, is that the jointly created entities must not be "shell entities or sham arrangements that are not a bona fide provider of settlement services." In clarifying the distinction between bona fide providers of settlement service providers and shams, HUD further stated:
"In many of the arrangements that have come to HUD's attention, the substantial functions of the settlement service business that the new arrangement purports to provide are actually provided by a pre-existing entity that otherwise could have received referrals of business directly. In such arrangements the entity actually performing the settlement services reduces its profit margin and shares its profits with the referring participant in the arrangement."
This would seem to closely describe the arrangement between American Home Mortgage and ServiceLink. The settlement service business provided by PowerLink could seemingly be provided by the parent company ServiceLink. On inspection of the companies product offerings and facilities, it appears that ServiceLink is fully capable of accepting the referrals directly from American Home Mortgage, doing the settlement service work itself, and accepting the full measure of profits, but instead it went to the trouble of creating a separate entity in return for the privilege of having to split the profits-- a red flag for an illegal, "sham" controlled business.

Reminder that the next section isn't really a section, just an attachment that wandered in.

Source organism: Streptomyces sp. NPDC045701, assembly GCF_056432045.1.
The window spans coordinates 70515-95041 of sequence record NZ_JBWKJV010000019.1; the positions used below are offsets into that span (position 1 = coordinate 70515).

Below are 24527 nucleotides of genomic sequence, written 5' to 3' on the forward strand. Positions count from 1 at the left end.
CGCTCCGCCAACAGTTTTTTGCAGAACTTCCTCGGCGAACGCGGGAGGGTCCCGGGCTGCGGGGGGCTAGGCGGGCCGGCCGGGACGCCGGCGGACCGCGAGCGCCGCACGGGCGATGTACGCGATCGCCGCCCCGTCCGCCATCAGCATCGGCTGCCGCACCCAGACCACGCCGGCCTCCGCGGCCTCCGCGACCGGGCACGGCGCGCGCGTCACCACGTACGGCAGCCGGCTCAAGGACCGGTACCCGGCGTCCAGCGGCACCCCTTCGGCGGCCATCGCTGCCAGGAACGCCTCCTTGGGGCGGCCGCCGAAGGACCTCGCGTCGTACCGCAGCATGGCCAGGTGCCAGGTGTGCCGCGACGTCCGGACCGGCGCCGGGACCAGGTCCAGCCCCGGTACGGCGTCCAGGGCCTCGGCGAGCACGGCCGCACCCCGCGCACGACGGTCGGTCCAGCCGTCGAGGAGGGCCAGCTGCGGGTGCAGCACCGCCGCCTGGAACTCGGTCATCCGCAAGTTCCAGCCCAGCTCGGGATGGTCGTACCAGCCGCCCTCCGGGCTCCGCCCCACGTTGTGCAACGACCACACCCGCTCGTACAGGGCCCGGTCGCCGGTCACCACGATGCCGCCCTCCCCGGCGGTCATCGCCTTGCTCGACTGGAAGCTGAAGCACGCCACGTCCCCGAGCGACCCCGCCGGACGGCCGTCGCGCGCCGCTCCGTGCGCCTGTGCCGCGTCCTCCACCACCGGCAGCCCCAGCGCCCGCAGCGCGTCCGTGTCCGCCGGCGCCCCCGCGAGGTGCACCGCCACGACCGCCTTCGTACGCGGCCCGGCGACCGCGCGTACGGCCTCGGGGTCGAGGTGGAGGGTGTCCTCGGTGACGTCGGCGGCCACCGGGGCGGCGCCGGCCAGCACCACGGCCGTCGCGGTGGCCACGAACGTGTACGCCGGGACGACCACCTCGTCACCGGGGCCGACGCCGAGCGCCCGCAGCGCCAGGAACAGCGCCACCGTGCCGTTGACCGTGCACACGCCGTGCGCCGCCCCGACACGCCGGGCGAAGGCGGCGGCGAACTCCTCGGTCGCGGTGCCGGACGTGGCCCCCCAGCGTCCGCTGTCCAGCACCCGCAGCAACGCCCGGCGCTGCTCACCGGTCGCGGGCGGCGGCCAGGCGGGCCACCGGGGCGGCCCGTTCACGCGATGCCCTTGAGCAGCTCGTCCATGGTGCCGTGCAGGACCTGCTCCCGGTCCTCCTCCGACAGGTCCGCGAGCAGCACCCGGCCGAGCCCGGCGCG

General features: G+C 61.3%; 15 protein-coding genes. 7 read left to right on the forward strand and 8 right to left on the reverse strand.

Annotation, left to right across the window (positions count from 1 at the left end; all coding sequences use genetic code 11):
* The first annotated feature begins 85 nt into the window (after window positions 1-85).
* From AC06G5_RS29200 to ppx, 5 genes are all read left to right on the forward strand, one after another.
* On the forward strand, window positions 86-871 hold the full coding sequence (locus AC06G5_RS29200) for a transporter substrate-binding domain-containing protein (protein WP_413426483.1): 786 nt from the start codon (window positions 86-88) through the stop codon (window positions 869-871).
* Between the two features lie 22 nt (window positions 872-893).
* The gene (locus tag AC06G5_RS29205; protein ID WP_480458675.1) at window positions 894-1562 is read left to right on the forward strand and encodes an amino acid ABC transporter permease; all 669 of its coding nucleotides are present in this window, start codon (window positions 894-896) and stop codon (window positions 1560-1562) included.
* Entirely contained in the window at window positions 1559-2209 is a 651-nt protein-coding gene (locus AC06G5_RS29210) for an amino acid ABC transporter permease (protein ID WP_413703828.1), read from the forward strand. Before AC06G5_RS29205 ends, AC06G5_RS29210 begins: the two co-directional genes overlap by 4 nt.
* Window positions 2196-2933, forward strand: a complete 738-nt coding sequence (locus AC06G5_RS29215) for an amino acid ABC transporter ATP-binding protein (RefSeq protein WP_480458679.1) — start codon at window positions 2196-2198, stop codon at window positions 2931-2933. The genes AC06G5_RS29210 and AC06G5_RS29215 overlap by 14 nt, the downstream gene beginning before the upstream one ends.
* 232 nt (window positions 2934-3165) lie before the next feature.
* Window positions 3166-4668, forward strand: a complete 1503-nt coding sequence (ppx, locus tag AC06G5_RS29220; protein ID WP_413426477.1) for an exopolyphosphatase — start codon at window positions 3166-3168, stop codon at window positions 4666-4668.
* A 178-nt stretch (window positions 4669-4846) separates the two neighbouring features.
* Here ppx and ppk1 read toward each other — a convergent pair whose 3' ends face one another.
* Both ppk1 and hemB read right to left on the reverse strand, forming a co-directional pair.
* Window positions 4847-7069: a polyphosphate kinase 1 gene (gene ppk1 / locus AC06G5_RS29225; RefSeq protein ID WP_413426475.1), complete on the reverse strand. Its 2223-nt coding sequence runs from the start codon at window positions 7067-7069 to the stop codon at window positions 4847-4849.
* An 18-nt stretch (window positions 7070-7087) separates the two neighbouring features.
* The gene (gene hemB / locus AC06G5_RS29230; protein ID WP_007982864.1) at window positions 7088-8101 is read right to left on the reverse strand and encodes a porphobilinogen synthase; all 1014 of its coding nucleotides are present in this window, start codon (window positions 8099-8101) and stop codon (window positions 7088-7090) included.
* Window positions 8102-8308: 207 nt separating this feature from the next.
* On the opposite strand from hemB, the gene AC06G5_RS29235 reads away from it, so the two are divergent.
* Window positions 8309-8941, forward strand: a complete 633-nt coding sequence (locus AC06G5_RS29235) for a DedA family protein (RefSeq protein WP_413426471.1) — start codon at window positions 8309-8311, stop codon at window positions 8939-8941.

Another prong of the test is whether the controlled business "manages its own business affairs." The domain name of PowerLink's website, powerlinkss.com, is registered to ServiceLink. The address of the registrant and the administrative and technical contact of the domain name is ServiceLink's Pittsburgh Operations office at 4000 Industrial Blvd. in Aliquippa, PA. The IP Address and name servers used to host the website are registered to ServiceLink. One page of the web site even lists "ServiceLink" instead of "PowerLink" in the title.
Yet another prong of the test involves whether the the company is "actively competing in the market place for business." It appears that little marketing effort has gone into PowerLink's public facing web site. The language of PowerLink's rudimentary web site is largely lifted from ServiceLink's web site. For example, language on the home page of PowerLink's site:
Welcome to Powerlink Settlement Services, LP, the preferred source for your title, closing and valuation needs. Operating in all 50 states, PowerLink combines the industry's best people with the products, processes and technology to reduce operating costs, maximize loan value, build customer confidence, and drive performance through the life of the loan.
...seems to be little more than a cut and paste of language on ServiceLink's home page:
Our Serve First culture combines the industry's best people with the products, processes and technology to reduce operating costs, maximize loan value, build customer confidence, mitigate risk, and drive performance through the life of the loan.